From the outset, it was clear that this program could resolve the crisis within three years if carried out properly, and confidence was restored by June 2009, as reflected in swiftly falling market interest rates and rising international currency reserves. For Greece, no viable stabilization program has been presented as yet, so no confidence has been restored, and growth—which normally reappears after a couple of years—is not in sight.

Despite all these huge sacrifices, the center-right coalition government of Prime Minister Valdis Dombrovskis, who took his country through this arduous crisis, was reelected twice in parliamentary elections in 2010 and 2011. The big losers were the oligarchic parties that had ruled Latvia on the way into the crisis and ignored massive overheating. The Latvians understood that the crisis was severe and that there was hardly any better way out than the one Dombrovskis presented.

At the outset of the crisis, the IMF favored devaluation, but the Latvians resisted firmly with strong popular support. As it turned out, no devaluation was needed, and none of the EU countries with pegged exchange rate have devalued. (The others are Denmark, Estonia, Lithuania, and Bulgaria.) In 2011, Estonia adopted the euro. Latvia intends to do so in 2014, and it appears to be fully ready.

Throughout the crisis, the Latvian government has insisted on maintaining its flat personal income tax, as most other East European countries have. The IMF, which no longer can dictate Latvia's economic policy, nonetheless advocates the introduction of a progressive income tax: “The planned cumulative PIT cuts of 5 percentage points over 2013–15 should be reconsidered, at least for 2014 and beyond: Better options could include a two-tier system or an increase in the minimum non-taxable allowance." The issue of whether to adopt a flat or a progressive income tax is an ideological matter that should remain beyond the mandate of the IMF. There is no macroeconomic justification for such a demand. It is a political statement. Latvia, with a reasonably even income distribution, can and does ignore it.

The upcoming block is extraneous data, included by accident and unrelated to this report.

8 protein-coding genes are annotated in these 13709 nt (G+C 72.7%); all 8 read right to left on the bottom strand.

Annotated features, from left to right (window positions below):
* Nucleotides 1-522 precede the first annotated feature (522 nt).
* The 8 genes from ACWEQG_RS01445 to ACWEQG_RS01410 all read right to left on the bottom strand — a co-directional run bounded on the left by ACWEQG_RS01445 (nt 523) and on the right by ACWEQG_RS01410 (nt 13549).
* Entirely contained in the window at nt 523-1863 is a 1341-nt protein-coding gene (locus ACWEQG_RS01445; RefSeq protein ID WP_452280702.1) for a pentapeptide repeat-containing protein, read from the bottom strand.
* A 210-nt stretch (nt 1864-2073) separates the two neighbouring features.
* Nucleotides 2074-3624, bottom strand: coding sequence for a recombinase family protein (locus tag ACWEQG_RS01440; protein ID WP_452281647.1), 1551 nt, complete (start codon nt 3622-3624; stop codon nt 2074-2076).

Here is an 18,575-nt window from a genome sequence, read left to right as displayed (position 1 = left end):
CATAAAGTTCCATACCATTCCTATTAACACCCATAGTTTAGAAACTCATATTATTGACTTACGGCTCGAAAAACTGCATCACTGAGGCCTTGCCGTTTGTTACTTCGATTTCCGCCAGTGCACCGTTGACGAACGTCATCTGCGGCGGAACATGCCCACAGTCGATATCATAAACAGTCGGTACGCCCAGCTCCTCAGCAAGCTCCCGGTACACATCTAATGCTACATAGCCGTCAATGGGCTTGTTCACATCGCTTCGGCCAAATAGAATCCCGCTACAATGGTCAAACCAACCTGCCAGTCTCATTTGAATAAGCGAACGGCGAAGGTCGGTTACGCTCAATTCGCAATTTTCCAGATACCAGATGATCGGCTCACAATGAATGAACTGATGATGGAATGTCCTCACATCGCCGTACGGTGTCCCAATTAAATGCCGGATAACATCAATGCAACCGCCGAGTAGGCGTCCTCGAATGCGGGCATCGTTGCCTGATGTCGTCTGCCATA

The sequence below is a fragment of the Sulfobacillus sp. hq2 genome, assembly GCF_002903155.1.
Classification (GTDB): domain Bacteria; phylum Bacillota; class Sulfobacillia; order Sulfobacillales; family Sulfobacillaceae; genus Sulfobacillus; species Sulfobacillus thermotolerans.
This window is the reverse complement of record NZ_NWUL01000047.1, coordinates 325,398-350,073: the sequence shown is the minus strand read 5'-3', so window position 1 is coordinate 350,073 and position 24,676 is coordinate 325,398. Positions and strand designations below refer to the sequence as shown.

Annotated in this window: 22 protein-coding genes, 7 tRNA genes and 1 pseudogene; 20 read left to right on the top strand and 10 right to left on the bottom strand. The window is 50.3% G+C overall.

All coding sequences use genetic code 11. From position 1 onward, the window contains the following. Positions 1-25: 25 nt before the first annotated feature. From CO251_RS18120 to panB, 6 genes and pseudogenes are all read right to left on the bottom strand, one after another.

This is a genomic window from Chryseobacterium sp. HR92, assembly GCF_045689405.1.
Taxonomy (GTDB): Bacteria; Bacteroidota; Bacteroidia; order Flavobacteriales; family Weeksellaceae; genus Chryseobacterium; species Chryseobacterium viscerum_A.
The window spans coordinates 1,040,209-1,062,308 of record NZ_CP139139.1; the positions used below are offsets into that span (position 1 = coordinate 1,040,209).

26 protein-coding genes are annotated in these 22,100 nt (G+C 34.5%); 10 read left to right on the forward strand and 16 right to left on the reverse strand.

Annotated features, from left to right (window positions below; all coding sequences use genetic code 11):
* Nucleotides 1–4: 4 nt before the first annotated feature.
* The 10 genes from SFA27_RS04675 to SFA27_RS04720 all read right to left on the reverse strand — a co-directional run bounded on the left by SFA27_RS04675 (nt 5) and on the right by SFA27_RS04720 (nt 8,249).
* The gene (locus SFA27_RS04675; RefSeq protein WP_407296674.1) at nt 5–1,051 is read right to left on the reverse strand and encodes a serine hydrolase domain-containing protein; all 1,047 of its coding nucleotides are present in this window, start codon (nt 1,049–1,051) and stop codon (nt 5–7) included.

Many countries from Switzerland on down attract wealthy people through tax incentives. Latvia cannot afford to lose out in the intense tax competition that prevails in Eastern Europe, where most countries have flat personal income taxes. The flat personal income tax in Latvia is actually rather high at 21 percent, compared with 15 percent in neighboring Lithuania or 10 percent in Bulgaria. Latvia cannot afford to impose higher taxes than its competition, which the IMF should realize.

The IMF should stick to macroeconomic and prudential financial policies. On the other hand, it ought to push for lower public expenditures as a share of GDP. Usually it claims innocence when it comes to spending versus taxes, only showing concern about the budget deficit. But enough research has been done to show that high public expenditures impede economic growth, rendering this a macroeconomic issue. In crisis-ridden Greece public expenditures stayed constantly high at 50 percent of GDP in 2010 and 2011. By contrast, Latvia has slashed that level from 44 percent of GDP in 2009 to probably 36 percent of GDP in 2012.

The IMF is right in praising Latvia's achievement, but it should push for a lower level of public expenditures, instead of arguing for progressive income taxes.